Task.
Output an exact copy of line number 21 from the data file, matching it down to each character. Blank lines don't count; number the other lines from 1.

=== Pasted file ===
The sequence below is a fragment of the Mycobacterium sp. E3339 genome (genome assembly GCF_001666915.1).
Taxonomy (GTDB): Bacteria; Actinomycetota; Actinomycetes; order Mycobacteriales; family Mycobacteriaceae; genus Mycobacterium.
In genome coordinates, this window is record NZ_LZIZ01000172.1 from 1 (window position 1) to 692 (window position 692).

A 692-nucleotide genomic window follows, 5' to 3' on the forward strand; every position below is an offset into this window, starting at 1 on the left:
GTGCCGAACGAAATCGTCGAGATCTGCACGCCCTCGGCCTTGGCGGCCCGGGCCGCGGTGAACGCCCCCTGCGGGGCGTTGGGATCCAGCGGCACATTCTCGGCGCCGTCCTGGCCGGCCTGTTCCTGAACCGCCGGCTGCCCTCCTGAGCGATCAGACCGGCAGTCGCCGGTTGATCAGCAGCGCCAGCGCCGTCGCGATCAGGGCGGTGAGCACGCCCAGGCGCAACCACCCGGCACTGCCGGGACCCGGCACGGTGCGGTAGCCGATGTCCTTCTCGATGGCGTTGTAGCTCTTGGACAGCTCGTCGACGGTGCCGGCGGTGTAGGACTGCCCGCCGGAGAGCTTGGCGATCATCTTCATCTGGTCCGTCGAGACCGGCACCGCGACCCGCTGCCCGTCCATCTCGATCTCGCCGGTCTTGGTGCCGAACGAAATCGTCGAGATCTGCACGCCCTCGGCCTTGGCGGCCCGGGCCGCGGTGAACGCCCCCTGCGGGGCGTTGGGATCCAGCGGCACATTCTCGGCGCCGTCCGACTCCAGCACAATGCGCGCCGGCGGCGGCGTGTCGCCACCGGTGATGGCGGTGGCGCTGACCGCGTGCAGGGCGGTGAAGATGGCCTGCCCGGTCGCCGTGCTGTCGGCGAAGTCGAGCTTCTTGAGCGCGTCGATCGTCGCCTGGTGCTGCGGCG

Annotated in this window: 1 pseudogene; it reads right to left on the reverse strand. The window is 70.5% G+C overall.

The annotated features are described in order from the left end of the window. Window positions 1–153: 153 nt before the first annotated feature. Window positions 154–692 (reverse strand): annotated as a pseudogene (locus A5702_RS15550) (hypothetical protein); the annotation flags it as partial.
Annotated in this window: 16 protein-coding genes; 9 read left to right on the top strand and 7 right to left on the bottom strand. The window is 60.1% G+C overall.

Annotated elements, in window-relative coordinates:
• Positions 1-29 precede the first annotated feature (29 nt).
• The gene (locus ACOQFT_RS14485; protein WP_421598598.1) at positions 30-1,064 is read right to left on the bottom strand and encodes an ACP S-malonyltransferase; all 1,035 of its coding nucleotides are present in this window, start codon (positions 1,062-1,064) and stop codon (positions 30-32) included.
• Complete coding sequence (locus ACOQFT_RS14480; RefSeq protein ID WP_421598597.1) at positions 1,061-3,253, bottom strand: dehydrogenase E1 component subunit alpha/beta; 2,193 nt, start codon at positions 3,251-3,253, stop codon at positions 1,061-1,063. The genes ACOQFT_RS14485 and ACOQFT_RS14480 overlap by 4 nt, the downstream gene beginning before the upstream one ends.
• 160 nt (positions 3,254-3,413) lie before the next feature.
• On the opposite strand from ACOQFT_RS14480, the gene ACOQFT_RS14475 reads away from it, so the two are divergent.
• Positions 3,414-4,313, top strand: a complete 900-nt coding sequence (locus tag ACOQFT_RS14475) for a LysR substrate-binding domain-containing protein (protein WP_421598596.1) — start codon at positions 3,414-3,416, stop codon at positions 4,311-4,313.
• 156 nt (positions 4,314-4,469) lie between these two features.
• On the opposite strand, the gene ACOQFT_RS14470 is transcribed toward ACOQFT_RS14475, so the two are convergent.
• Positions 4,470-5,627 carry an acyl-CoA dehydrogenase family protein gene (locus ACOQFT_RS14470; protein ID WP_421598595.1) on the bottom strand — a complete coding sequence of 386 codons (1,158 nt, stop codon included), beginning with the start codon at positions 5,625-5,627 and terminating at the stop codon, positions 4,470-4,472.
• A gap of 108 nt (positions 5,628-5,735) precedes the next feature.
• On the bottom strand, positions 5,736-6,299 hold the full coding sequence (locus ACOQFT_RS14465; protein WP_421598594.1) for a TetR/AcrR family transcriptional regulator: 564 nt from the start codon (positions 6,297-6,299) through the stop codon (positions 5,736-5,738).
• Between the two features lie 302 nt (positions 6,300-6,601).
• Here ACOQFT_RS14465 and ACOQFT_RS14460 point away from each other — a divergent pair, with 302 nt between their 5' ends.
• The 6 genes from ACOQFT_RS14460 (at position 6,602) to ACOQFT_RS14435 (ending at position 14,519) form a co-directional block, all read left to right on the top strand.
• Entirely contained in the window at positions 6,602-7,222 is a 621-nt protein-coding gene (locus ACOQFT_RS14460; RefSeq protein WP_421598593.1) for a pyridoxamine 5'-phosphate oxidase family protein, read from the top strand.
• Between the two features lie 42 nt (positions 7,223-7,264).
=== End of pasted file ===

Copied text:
• Between the two features lie 302 nt (positions 6,300-6,601).